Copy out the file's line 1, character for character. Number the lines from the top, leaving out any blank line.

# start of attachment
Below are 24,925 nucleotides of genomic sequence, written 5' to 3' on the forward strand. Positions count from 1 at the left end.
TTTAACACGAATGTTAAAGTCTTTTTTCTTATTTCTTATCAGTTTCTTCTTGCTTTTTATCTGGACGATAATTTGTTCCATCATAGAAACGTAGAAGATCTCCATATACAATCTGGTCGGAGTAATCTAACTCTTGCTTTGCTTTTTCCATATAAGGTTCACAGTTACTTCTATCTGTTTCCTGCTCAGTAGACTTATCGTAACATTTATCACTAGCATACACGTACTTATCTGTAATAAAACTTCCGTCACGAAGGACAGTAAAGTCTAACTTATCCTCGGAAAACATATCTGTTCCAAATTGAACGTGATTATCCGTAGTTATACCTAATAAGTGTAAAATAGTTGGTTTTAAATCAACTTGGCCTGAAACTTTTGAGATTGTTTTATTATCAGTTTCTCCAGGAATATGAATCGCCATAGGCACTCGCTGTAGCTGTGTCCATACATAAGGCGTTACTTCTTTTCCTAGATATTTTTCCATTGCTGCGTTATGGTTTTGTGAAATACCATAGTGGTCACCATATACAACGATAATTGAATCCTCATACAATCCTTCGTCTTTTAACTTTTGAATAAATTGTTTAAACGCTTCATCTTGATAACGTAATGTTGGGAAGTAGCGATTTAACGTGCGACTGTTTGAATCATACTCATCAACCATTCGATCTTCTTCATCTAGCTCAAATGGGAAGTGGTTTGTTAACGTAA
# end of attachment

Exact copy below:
Below are 24,925 nucleotides of genomic sequence, written 5' to 3' on the forward strand. Positions count from 1 at the left end.